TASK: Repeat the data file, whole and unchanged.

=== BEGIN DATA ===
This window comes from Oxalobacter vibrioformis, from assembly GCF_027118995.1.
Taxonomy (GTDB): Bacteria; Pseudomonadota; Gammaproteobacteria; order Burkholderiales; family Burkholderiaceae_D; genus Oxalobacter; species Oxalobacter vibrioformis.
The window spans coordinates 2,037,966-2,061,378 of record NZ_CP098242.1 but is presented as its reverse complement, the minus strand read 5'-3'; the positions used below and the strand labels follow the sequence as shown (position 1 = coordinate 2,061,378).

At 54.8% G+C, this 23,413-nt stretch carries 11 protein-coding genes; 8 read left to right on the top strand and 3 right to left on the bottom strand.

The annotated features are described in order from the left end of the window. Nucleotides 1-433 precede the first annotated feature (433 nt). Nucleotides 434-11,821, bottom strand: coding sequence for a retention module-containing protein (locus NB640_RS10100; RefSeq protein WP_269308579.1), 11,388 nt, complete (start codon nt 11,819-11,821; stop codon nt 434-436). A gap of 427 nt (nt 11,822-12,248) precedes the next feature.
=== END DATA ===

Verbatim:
This window comes from Oxalobacter vibrioformis, from assembly GCF_027118995.1.
Taxonomy (GTDB): Bacteria; Pseudomonadota; Gammaproteobacteria; order Burkholderiales; family Burkholderiaceae_D; genus Oxalobacter; species Oxalobacter vibrioformis.
The window spans coordinates 2,037,966-2,061,378 of record NZ_CP098242.1 but is presented as its reverse complement, the minus strand read 5'-3'; the positions used below and the strand labels follow the sequence as shown (position 1 = coordinate 2,061,378).

At 54.8% G+C, this 23,413-nt stretch carries 11 protein-coding genes; 8 read left to right on the top strand and 3 right to left on the bottom strand.

The annotated features are described in order from the left end of the window. Nucleotides 1-433 precede the first annotated feature (433 nt). Nucleotides 434-11,821, bottom strand: coding sequence for a retention module-containing protein (locus NB640_RS10100; RefSeq protein WP_269308579.1), 11,388 nt, complete (start codon nt 11,819-11,821; stop codon nt 434-436). A gap of 427 nt (nt 11,822-12,248) precedes the next feature.